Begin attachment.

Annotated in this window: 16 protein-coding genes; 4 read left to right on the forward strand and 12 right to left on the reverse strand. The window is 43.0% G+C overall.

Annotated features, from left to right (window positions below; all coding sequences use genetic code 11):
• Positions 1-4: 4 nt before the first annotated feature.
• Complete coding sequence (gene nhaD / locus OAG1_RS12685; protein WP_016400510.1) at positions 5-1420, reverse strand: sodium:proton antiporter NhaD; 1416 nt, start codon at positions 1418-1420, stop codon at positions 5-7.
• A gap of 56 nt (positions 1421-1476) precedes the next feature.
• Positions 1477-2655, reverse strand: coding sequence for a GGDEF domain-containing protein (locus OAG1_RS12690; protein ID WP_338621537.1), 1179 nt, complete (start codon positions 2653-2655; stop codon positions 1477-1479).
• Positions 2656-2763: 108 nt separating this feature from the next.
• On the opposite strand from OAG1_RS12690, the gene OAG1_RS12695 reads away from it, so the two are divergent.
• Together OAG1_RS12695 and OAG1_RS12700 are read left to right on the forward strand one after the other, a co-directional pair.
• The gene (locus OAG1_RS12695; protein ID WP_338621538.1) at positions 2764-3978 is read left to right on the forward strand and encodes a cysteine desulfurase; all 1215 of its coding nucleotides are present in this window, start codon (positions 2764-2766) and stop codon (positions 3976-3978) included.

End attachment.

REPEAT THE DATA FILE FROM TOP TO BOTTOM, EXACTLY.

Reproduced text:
Annotated in this window: 16 protein-coding genes; 4 read left to right on the forward strand and 12 right to left on the reverse strand. The window is 43.0% G+C overall.

Annotated features, from left to right (window positions below; all coding sequences use genetic code 11):
• Positions 1-4: 4 nt before the first annotated feature.
• Complete coding sequence (gene nhaD / locus OAG1_RS12685; protein WP_016400510.1) at positions 5-1420, reverse strand: sodium:proton antiporter NhaD; 1416 nt, start codon at positions 1418-1420, stop codon at positions 5-7.
• A gap of 56 nt (positions 1421-1476) precedes the next feature.
• Positions 1477-2655, reverse strand: coding sequence for a GGDEF domain-containing protein (locus OAG1_RS12690; protein ID WP_338621537.1), 1179 nt, complete (start codon positions 2653-2655; stop codon positions 1477-1479).
• Positions 2656-2763: 108 nt separating this feature from the next.
• On the opposite strand from OAG1_RS12690, the gene OAG1_RS12695 reads away from it, so the two are divergent.
• Together OAG1_RS12695 and OAG1_RS12700 are read left to right on the forward strand one after the other, a co-directional pair.
• The gene (locus OAG1_RS12695; protein ID WP_338621538.1) at positions 2764-3978 is read left to right on the forward strand and encodes a cysteine desulfurase; all 1215 of its coding nucleotides are present in this window, start codon (positions 2764-2766) and stop codon (positions 3976-3978) included.